But the reality is: no one can time the market.

During the current nine year bull market, there have been dozens of calls for stock market crashes from even very seasoned investors. None of these calls have come true, and if you’d have listened to these experts, you would have missed the upside.

The only value of stock forecasters is to make fortune-tellers look good.

– Warren Buffett

Fact #4: The market has always risen, despite short-term setbacks

Market drops are a very regular occurrence. For example, the S&P 500 – the main index that tracks the U.S. stock market – has fallen on average 14.2% at least one point each year between 1980-2015.

Like winter, these drops are a part of the market’s seasons. Over this same period of time, despite these temporary drops, the market ended up achieving a positive return 27 of 36 years. That’s 75% of the time!

Fact #5: Historically, bear markets have happened every three to five years

In the 115 year span between 1900-2015, there have been 34 bear markets.

But bear markets don’t last. Over that timeframe, they’ve varied in length from 45 days to 694 days, but on average they lasted about a year.

Fact #6: Bear markets become bull markets

Do you remember how fragile the world seemed in 2008 when banks were collapsing and the stock market was in free fall?

When you pictured the future, did it seem dark and dangerous? Or did it seem like the good times were just around the corner and the party was about to begin?

The fact is, once a bear market ends, the following 12 months can see crucial market gains.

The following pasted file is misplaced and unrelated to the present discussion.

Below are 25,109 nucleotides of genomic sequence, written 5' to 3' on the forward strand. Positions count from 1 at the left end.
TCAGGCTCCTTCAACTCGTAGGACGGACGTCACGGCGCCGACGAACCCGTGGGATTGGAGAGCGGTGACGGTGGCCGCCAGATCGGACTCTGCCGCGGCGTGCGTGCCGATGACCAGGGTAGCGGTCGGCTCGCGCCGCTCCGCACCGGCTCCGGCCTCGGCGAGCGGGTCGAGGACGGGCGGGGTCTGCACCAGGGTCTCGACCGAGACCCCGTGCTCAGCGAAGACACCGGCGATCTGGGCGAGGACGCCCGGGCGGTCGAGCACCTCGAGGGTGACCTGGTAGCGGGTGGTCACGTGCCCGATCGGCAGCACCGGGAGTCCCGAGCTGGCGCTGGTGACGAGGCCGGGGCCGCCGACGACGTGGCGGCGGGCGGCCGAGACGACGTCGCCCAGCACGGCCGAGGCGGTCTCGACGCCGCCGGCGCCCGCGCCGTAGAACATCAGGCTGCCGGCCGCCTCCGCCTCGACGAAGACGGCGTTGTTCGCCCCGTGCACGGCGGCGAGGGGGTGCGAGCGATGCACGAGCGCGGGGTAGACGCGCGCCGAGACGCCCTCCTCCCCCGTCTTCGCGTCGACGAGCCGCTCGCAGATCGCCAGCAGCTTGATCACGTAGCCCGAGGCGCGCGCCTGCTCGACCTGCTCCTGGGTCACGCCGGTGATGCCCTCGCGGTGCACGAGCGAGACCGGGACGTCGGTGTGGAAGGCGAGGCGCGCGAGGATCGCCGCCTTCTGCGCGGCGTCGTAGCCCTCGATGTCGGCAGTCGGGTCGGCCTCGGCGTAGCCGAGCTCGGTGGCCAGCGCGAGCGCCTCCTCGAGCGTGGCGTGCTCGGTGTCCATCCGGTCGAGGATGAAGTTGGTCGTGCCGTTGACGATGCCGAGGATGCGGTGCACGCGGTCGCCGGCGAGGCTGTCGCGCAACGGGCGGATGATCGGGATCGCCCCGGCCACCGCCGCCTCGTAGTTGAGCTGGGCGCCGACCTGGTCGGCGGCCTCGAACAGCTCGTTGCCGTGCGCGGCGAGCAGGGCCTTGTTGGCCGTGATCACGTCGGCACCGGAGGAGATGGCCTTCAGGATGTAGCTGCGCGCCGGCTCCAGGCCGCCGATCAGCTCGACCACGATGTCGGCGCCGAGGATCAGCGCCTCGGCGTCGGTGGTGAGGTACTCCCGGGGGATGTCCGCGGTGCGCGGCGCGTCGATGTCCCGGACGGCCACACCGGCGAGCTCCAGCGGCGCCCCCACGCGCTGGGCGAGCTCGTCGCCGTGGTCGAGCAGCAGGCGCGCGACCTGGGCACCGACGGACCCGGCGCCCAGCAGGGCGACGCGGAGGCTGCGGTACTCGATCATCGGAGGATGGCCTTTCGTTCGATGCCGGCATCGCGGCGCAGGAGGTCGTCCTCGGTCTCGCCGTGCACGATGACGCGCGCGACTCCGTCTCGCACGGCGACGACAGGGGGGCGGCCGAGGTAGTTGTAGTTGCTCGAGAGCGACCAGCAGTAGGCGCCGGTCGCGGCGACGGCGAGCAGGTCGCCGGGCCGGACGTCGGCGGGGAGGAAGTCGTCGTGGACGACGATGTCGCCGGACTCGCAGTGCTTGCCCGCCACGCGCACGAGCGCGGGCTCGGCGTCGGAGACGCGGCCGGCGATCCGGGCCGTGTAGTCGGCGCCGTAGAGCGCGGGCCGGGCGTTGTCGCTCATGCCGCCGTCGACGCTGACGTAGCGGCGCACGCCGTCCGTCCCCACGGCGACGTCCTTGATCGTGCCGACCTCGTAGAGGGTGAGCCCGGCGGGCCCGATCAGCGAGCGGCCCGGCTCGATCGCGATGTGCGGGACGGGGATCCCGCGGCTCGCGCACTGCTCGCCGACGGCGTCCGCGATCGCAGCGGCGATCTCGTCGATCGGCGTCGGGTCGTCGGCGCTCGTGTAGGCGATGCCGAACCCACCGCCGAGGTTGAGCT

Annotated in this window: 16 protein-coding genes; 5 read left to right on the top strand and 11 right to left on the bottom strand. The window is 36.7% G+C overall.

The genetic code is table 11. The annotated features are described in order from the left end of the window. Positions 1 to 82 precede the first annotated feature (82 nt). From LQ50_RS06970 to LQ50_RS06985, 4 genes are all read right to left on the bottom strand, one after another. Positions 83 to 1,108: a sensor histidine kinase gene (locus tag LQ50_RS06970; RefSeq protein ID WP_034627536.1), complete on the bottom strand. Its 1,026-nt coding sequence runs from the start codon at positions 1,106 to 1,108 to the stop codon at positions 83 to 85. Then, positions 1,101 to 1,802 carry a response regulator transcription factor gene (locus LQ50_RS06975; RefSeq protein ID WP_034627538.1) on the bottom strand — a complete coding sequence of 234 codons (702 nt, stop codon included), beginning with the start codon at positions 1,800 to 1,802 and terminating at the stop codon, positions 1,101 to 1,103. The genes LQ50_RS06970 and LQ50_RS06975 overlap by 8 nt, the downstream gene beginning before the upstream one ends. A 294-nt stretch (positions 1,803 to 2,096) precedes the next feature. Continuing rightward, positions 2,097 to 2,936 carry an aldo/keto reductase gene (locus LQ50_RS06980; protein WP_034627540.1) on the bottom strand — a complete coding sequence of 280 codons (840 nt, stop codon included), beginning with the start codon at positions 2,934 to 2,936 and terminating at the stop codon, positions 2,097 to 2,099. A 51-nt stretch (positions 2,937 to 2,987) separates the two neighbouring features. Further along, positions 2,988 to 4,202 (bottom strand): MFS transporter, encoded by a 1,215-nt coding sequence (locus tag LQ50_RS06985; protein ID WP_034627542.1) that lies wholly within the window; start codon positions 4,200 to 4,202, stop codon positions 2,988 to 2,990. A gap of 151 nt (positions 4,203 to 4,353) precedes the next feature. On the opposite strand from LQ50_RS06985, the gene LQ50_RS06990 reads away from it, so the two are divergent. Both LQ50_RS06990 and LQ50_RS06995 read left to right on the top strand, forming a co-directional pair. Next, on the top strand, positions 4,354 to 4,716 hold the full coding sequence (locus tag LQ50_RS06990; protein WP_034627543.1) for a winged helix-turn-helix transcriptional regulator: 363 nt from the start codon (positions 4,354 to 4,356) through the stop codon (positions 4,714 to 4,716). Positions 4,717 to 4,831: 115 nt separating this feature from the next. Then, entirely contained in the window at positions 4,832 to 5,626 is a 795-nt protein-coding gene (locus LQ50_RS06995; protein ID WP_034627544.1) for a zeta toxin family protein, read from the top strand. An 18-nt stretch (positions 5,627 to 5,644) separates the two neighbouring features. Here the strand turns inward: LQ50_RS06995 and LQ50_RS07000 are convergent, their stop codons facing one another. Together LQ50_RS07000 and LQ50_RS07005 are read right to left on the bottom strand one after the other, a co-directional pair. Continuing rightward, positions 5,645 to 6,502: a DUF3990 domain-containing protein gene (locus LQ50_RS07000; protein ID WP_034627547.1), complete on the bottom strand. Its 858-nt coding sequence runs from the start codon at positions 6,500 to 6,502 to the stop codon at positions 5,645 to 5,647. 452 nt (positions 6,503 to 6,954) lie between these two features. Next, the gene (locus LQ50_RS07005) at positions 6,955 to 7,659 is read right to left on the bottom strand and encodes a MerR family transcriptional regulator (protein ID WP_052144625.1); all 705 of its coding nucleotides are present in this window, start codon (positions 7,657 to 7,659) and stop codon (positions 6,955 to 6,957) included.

The best opportunities come in times of maximum pessimism.

– John Templeton

Fact #7: The greatest danger is being out of the market

From 1996 through 2015, the S&P 500 returned an average of 8.2% a year.

But if you missed out on the top 10 trading days during that period, your returns dwindled to just 4.5% a year.

It gets worse! If you missed out on the top 20 trading days, your returns were just 2.1%.

And if you missed out on the top 30 trading days? Your returns vanished into thin air, falling all the way to zero!

You can’t win by sitting on the bench. You have to be in the game. To put it another way, fear isn’t rewarded. Courage is.

– Tony Robbins

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Markets

Visualizing the Recent Explosion in Lumber Prices

Lumber prices in the U.S. continue to break records as pressure from both the supply and demand sides of the market collide.

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Visualizing the Recent Explosion in Lumber Prices

Lumber is an important commodity used in construction, and refers to wood that has been processed into beams or planks.

Fluctuations in its price, which is typically quoted in USD/1,000 board feet (bd ft), can significantly affect the housing industry and in turn, influence the broader U.S. economy.